I remembered the first time I tapped this axiom, decades ago in a pizza hole off Hollywood Boulevard. I asked for a pizza. There were four big orders before me. The woman behind the counter knew this; I did not. “Fifteen minutes,” she lied, calculating that if she told me the real duration, I’d
vanish. “You can wait here.” It took over an hour. Now, she must have assumed I was a tourist, and we all know that tourists exist solely to be deceived, tortured and poisoned. She didn’t realize that I was a local who would never come back.
Still, the whole thing has become reflexive. You simply lie. You never tell the truth unless no other option is available.
The lesson has been reinforced many times. The cable jerks told me 8 a.m. when they knew it would be 4 p.m. The writer told me she’d turn in Wednesday when she knew it would be the next Monday. The guy at the body shop told me three days when he knew it would be three weeks. The carpenter said he’d be here tomorrow when he knew he wasn’t coming at all. And hundreds of “15 minutes” infested the spaces between.
Then, shortly after Bush was forced to cop that there weren’t any WMDs, things got different.
I went to a medical center to have my blood drawn (literally, for a change). Stepping up to the window, I asked how long it would be. “Fifteen minutes,” said the receptionist. I sat down, took off my left shoe and began jabbing a toothpick under my toenail, just to pass the time. I had hardly begun to bleed when, after 15 minutes, I was brought in and drained professionally.
The same day, I hit a drugstore for a prescription. “Fifteen minutes,” said the pharmacist. Since it always takes at least half an hour, I walked outside, where I had spotted a blind beggar squatting. I grabbed his Styrofoam cup, which contained 87 cents, enough for a can of cheap beer. I purchased the beer at the adjacent liquor store and was standing in the parking lot drinking it, when I saw the pharmacist waving at me through the glass. My drugs were ready. It had been 15 minutes.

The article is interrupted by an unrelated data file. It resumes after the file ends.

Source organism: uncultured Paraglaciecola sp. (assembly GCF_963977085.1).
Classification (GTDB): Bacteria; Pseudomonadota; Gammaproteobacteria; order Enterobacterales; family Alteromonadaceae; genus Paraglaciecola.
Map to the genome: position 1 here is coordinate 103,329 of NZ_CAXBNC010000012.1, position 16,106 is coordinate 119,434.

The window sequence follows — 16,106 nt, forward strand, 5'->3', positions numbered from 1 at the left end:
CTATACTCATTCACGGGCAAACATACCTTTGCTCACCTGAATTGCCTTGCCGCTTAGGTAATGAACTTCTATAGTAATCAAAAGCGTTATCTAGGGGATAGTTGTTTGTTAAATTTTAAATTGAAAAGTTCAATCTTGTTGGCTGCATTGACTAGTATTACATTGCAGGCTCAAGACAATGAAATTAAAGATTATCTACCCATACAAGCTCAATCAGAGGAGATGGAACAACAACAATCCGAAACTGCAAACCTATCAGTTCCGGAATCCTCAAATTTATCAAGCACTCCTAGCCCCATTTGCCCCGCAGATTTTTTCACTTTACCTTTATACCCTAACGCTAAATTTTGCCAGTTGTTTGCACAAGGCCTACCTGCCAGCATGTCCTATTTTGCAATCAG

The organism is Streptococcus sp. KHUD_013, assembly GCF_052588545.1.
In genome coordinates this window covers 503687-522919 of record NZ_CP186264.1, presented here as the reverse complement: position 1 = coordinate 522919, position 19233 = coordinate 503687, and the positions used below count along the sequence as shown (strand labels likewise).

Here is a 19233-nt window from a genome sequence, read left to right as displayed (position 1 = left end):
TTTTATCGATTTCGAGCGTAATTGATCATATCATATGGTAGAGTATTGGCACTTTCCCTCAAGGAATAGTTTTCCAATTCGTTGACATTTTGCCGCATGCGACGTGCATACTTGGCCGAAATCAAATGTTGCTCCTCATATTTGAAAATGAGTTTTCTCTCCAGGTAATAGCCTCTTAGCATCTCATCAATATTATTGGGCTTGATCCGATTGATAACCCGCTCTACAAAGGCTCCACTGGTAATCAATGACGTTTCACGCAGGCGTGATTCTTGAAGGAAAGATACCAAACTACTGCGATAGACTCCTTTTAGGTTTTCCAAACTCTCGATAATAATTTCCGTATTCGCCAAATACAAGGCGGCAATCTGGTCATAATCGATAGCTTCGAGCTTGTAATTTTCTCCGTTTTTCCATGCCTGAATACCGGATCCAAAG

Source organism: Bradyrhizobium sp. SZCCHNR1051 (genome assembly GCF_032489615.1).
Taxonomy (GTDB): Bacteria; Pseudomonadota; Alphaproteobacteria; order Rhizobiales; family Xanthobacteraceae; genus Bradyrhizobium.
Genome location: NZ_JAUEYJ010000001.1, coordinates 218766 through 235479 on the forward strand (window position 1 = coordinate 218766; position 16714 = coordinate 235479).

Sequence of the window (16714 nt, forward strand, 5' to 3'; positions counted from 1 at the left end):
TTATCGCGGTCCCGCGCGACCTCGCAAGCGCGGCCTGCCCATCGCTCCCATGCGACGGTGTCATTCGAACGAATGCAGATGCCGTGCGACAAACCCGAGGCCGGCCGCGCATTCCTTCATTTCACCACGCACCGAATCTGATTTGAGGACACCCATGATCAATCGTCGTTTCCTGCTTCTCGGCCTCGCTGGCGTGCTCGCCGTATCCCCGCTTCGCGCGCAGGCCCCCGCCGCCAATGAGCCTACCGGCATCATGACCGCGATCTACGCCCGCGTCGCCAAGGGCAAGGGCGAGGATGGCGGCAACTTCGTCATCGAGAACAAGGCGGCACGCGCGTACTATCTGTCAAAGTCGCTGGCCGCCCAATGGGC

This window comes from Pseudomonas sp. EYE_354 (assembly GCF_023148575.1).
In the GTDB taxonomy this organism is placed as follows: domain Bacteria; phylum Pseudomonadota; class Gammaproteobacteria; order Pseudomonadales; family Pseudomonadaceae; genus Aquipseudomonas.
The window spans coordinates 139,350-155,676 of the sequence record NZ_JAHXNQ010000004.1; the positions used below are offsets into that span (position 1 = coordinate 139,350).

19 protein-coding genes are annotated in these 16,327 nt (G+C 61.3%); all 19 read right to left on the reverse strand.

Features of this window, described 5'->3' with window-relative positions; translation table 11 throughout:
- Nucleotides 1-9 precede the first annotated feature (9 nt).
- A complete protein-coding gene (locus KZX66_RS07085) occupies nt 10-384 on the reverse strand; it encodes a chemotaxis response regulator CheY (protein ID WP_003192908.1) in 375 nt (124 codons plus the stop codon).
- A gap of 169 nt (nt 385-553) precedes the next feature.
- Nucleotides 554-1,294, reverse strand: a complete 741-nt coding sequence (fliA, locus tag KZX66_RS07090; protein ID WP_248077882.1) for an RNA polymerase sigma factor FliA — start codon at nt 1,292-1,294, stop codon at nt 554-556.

Another time, exiting a convenience mart, I found a shabby dude in my face. “How about two bucks?” he shrugged. “I’m that much short, and I’m not gonna tell you it’s for food. If you cut me the cash, I’ll jump right on a bus to MacArthur Park and score a nickel bag of heroin. In 15 minutes, I’ll be high.” I peeled off the bills, and he was gone.
It could be that these were coincidences. It could be that I’ve gotten lost, and I don’t know what time it is anymore. But I don’t think so. I think that people have just gotten tired of lies.
A Shrine to Adán
On Thursday, April 1, outside St. John of God Church in Norwalk, thousands attended memorial services for singer Adán Sánchez. Known as “El Compita” (Lil Buddy), Adán was just 19 when he died March 27 in a car accident in Sinaloa, Mexico, the same state in which his father, legendary singer-songwriter Chalino Sánchez, was killed 12 years ago. Adán’s wholesome lifestyle, energetic smile and, above all, humility, made him a beloved figure in the Los Angeles Mexican community. He will be missed, but his spirit and music will live on: ¡ArribaAdán y Chalino Sánchez!
To read our recent feature story on Sánchez, visit our archives.